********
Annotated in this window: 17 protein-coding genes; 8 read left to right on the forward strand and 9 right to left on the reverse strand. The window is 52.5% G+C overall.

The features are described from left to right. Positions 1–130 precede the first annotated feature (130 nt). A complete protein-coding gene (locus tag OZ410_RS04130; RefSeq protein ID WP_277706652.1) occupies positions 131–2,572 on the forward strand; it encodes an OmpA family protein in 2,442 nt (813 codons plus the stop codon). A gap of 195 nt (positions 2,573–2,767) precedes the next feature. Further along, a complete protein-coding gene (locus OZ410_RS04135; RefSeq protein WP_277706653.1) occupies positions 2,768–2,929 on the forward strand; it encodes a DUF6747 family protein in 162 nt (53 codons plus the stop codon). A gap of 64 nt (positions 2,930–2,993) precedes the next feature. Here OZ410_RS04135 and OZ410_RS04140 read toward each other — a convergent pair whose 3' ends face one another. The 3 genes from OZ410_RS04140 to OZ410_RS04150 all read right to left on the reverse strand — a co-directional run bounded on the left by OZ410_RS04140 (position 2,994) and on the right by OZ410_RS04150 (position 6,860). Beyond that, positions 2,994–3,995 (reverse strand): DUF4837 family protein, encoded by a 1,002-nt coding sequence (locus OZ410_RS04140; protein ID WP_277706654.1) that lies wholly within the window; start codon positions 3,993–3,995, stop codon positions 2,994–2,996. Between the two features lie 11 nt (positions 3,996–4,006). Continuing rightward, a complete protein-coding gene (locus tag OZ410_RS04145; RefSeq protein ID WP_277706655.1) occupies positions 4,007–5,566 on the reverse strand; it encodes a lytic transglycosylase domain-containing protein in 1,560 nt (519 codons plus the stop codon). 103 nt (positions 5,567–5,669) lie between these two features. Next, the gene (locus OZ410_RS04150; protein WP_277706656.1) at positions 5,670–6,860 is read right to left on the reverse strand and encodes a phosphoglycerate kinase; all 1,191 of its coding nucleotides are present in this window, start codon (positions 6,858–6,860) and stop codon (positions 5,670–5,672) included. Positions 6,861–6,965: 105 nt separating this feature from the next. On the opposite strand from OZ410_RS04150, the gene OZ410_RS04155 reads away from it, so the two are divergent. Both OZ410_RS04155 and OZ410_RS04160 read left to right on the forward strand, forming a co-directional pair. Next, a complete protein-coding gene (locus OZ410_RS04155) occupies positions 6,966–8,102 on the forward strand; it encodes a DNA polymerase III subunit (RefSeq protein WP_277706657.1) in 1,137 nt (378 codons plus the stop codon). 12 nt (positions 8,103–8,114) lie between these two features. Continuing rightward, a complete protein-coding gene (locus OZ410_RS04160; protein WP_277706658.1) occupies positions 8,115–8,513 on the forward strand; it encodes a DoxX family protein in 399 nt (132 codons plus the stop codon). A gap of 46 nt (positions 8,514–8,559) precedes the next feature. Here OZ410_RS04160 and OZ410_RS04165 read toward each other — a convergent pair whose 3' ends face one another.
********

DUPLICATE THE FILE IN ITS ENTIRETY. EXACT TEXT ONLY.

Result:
Annotated in this window: 17 protein-coding genes; 8 read left to right on the forward strand and 9 right to left on the reverse strand. The window is 52.5% G+C overall.

The features are described from left to right. Positions 1–130 precede the first annotated feature (130 nt). A complete protein-coding gene (locus tag OZ410_RS04130; RefSeq protein ID WP_277706652.1) occupies positions 131–2,572 on the forward strand; it encodes an OmpA family protein in 2,442 nt (813 codons plus the stop codon). A gap of 195 nt (positions 2,573–2,767) precedes the next feature. Further along, a complete protein-coding gene (locus OZ410_RS04135; RefSeq protein WP_277706653.1) occupies positions 2,768–2,929 on the forward strand; it encodes a DUF6747 family protein in 162 nt (53 codons plus the stop codon). A gap of 64 nt (positions 2,930–2,993) precedes the next feature. Here OZ410_RS04135 and OZ410_RS04140 read toward each other — a convergent pair whose 3' ends face one another. The 3 genes from OZ410_RS04140 to OZ410_RS04150 all read right to left on the reverse strand — a co-directional run bounded on the left by OZ410_RS04140 (position 2,994) and on the right by OZ410_RS04150 (position 6,860). Beyond that, positions 2,994–3,995 (reverse strand): DUF4837 family protein, encoded by a 1,002-nt coding sequence (locus OZ410_RS04140; protein ID WP_277706654.1) that lies wholly within the window; start codon positions 3,993–3,995, stop codon positions 2,994–2,996. Between the two features lie 11 nt (positions 3,996–4,006). Continuing rightward, a complete protein-coding gene (locus tag OZ410_RS04145; RefSeq protein ID WP_277706655.1) occupies positions 4,007–5,566 on the reverse strand; it encodes a lytic transglycosylase domain-containing protein in 1,560 nt (519 codons plus the stop codon). 103 nt (positions 5,567–5,669) lie between these two features. Next, the gene (locus OZ410_RS04150; protein WP_277706656.1) at positions 5,670–6,860 is read right to left on the reverse strand and encodes a phosphoglycerate kinase; all 1,191 of its coding nucleotides are present in this window, start codon (positions 6,858–6,860) and stop codon (positions 5,670–5,672) included. Positions 6,861–6,965: 105 nt separating this feature from the next. On the opposite strand from OZ410_RS04150, the gene OZ410_RS04155 reads away from it, so the two are divergent. Both OZ410_RS04155 and OZ410_RS04160 read left to right on the forward strand, forming a co-directional pair. Next, a complete protein-coding gene (locus OZ410_RS04155) occupies positions 6,966–8,102 on the forward strand; it encodes a DNA polymerase III subunit (RefSeq protein WP_277706657.1) in 1,137 nt (378 codons plus the stop codon). 12 nt (positions 8,103–8,114) lie between these two features. Continuing rightward, a complete protein-coding gene (locus OZ410_RS04160; protein WP_277706658.1) occupies positions 8,115–8,513 on the forward strand; it encodes a DoxX family protein in 399 nt (132 codons plus the stop codon). A gap of 46 nt (positions 8,514–8,559) precedes the next feature. Here OZ410_RS04160 and OZ410_RS04165 read toward each other — a convergent pair whose 3' ends face one another.